Ed McConnell, the mayor of Casselton, N.D., inspects the burned oil tank cars after a fiery rail accident in December 2013 only a half mile down the tracks, which prompted residents to evacuate the town. Photo: Jim Wilson / The New York Times

By CLIFFORD KRAUSS and JAD MOUAWAD
25 January 2014

CASSELTON, N.D. (The New York Times) – Kerry’s Kitchen is where Casselton residents gather for gossip and comfort food, especially the caramel rolls baked fresh every morning. But a fiery rail accident last month only a half mile down the tracks, which prompted residents to evacuate the town, has shattered this calm, along with people’s confidence in the crude-oil convoys that rumble past Kerry’s seven times a day.

What was first seen as a stopgap measure in the absence of pipelines has become a fixture in the nation’s energy landscape — about 200 “virtual pipelines” that snake in endless processions across the horizon daily. It can take more than five minutes for a single oil train, made up of about 100 tank cars, to pass by Kerry’s, giving this bedroom community 20 miles west of Fargo a front-row seat to the growing practice of using trains to carry oil.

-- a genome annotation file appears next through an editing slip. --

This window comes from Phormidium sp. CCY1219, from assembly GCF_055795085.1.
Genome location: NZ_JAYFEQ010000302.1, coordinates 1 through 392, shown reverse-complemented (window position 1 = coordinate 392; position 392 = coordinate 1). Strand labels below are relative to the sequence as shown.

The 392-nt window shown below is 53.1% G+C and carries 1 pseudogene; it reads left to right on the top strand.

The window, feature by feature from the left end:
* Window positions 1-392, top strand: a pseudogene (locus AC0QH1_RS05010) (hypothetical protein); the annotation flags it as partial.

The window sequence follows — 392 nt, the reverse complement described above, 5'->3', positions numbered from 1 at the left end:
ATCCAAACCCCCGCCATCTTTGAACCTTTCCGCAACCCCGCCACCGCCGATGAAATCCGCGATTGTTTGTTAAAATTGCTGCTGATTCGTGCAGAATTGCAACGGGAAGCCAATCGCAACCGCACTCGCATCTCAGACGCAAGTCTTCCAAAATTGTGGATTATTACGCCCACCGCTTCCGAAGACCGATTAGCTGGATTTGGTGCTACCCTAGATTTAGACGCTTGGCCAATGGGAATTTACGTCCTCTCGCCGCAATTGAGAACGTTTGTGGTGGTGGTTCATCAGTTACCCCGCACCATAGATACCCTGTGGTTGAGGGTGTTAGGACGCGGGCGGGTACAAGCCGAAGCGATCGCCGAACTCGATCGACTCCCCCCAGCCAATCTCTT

“I feel a little on edge — actually very edgy — every time one of those trains passes,” said Kerry Radermacher, who owns the coffee shop. “Most people think we should slow the production, and the trains, down.”

Casselton is near the center of the great oil and gas boom unleashed these last few years. And it has seen up close how trains have increasingly been used to transport the oil from the new fields of Colorado, Wyoming and North Dakota, in part as a result of delays in the approval of the Keystone XL pipeline. About 400,000 carloads of crude oil traveled by rail last year to the nation’s refineries, up from 9,500 in 2008, according to the Association of American Railroads.

But a series of recent accidents — including one in Quebec last July that killed 47 people and another in Alabama last November — have prompted many to question these shipments and have increased the pressure on regulators to take an urgent look at the safety of the oil shipments.

In the race for profits and energy independence, critics say producers took shortcuts to get the oil to market as quickly as possible without weighing the hazards of train shipments. Today about two-thirds of the production in North Dakota’s Bakken shale oil field rides on rails because of a shortage of pipelines. And more than 10 percent of the nation’s total oil production is shipped by rail. Since March there have been no fewer than 10 large crude spills in the United States and Canada because of rail accidents. The number of gallons spilled in the United States last year, federal records show, far outpaced the total amount spilled by railroads from 1975 to 2012. [more]

Accidents Surge as Oil Industry Takes the Train

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